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Programmatically enumerate open sockets

 
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Programmatically enumerate open sockets

Does anyone know of a way to programmatically enumerate all of the open sockets in OpenVMS? I'd like to be able to write a C program that can produce output that is similar to netstat.

Regards,
chorneck
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Honored Contributor

Re: Programmatically enumerate open sockets

I don't, but you might look at using
$DEVICE_SCAN to provide a list of all the
BG* devices. Then, perhaps, some $GETDVI
magic would reveal the inner secrets of a
particular BGxxx device (perhaps some
DEVDEPENDx item code or other).
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Honored Contributor

Re: Programmatically enumerate open sockets

You didn't say what IP stack you are using.

For MultiNet and TCPware this can be done with IO$_SENSEMODE calls, the details of which can be found in the programmer's guides. I don't know what mechanism to use for TCP/IP Services. If you want to do it in a completely portable manner, then the TCP and UDP tables in SNMP have the information provided that an SNMP agent is active on the system.
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Re: Programmatically enumerate open sockets

Eh? Please consider adding a few more words around the background and the question? This, and some details on the version and the platform?

Why do I ask? Current TCP/IP Services has a netstat tool.

$ netstat -?
ddcu:[dir]tcpip$netstat.exe;1: illegal option -- ?
usage: netstat [-AanXx] [-f address_family]
[-abgHilmMNnPrsuv] [-f address_family] [-p protocol]
[-acdntz] [-I interface] [interval]
$

This and other common tools are available after invoking sys$startup:tcpip$define_commands.com

As an alternative approach to a host-based port scan, I'd probably aim nessus or nmap or other such at the box.

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Re: Programmatically enumerate open sockets

I apologize for being vague with my question. I wasn't sure what details were relevant. I am used to working with UNIX, so OpenVMS is a bit of a struggle for me.

>You didn't say what IP stack you are using.

We are running OpenVMS Alpha 8.3 with HP TCP/IP Services 5.6.


>Eh? Please consider adding a few more words around the background and the question?

Basically, what I'm trying to do is write a JNI library that can retrieve a list of open sockets so that this information can be consumed by our java system management agent. I mentioned netstat because it's a tool that is familiar to most and I noticed that it was available as part of the TCP/IP services.


Based on what I have come up with from my research so far, it looks like SNMP might be the only way to do this with TCP/IP services.


Regards,
chorneck
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Honored Contributor

Re: Programmatically enumerate open sockets

Maybe just spawning 'netstat' and parsing its output is a reasonable thing to do for your application?

As long as you do not ned that data more than say once a minute the overhead is probably acceptable.

fwiw,
Hein.
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Re: Programmatically enumerate open sockets

His views on the ITRC points system are well known, but I am suprised you only gave Steven S two points for what, IMHO, is the correct answer.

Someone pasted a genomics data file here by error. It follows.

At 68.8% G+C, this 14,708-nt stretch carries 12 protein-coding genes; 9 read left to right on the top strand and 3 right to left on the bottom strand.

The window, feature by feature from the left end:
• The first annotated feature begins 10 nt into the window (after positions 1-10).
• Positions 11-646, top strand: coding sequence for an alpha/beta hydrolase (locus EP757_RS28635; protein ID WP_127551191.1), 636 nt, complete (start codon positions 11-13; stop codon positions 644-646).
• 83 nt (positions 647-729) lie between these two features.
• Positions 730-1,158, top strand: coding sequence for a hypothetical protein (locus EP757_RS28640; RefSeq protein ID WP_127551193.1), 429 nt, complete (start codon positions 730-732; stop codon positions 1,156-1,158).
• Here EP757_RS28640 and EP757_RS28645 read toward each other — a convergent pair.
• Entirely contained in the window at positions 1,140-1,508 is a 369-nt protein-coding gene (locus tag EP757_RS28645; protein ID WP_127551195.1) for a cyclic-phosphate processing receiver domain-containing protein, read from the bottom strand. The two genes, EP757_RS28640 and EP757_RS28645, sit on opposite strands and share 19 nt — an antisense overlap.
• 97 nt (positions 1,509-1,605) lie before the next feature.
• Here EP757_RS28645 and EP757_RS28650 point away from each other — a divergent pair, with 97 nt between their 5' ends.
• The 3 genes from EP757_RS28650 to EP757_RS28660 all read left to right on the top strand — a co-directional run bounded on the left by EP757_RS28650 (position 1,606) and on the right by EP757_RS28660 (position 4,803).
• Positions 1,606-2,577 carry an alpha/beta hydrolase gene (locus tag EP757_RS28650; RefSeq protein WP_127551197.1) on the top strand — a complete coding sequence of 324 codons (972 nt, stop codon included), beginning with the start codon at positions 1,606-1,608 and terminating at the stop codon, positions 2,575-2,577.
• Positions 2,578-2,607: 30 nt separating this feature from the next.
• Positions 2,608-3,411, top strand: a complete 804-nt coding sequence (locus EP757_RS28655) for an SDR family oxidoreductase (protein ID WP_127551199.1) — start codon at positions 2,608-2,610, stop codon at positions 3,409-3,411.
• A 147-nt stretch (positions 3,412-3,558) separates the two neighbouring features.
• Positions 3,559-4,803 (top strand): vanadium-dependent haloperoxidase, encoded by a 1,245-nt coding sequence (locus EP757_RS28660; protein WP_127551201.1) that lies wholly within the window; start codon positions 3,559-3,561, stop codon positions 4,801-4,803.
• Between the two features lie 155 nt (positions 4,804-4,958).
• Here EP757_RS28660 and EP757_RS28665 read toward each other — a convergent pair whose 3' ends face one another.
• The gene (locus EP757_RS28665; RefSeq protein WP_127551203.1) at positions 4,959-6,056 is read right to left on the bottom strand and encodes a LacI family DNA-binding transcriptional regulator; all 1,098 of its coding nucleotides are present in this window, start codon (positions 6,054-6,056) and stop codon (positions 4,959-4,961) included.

What does his strategy (possibly in combo with io$_sensmode for what's not available with $getdvi) not give you?

Cheers Richard Maher
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Re: Programmatically enumerate open sockets

Note that a "netstat" or "netstat -a" will do a DNS lookup for every IP address (could be thousands). Better to use "ucx show dev" or "netstat -n" to avoid this.

Wim
Wim
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Re: Programmatically enumerate open sockets

You could also spawn a command

$ TCPIP SHOW DEVICE_SOCKET

and trap the output, which is columnar and suitable for simple-minded (fixed-column extraction) parsing. The device names will be BGxxxx, which you can then look up through GETDVI functions. The last column will tell you whether the socket is actually connected to something external, usually just by IP address rather than a reverse lookup (at least on my system.)

In GETDVI, you can then see if there is an owner process ID, in which case there will be an owner process name and owner UIC.

OK, I'm somewhat of a script fanatic, but I do a somewhat more detailed version of this in DCL with the combination of three commands:

$ TCPIP SHOW DEVICE_SOCKET
$ SHOW DEVICE/FULL BG
$ SHOW USER/FULL

(with appropriate output capture, of course) and then use DCL symbol substitution to correlate the BG devices with each other to show the open ports, partner ports where a connection exists (i.e. not just listening but active), connect type, protocol type, owner, image name, process name, IP address, and a bunch of other data. OK, probably could have done it a thousand other ways, but did it in DCL because of the ability to more easily see intermediate data when debugging. There is enough data among the output of those three commands to really tie it all together into a neat, if VERY LONG, display.
Sr. Systems Janitor
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Re: Programmatically enumerate open sockets

Nah, honestly Steven Schweda gave you the answer. Really truly! It's called programming. Something that's not done much on VMS anymore but give it a go; you might like it.

Oh I get it, this is just a wind up to get someone to write the code for you?

What's next? A Perl or Python script to parse the output from some dodgy pipe command? I'm sure we can get a couple of REGEXes in there and maybe some bash scripting to go along with the DCL? This is a System Managers dream!

Regards Richard Maher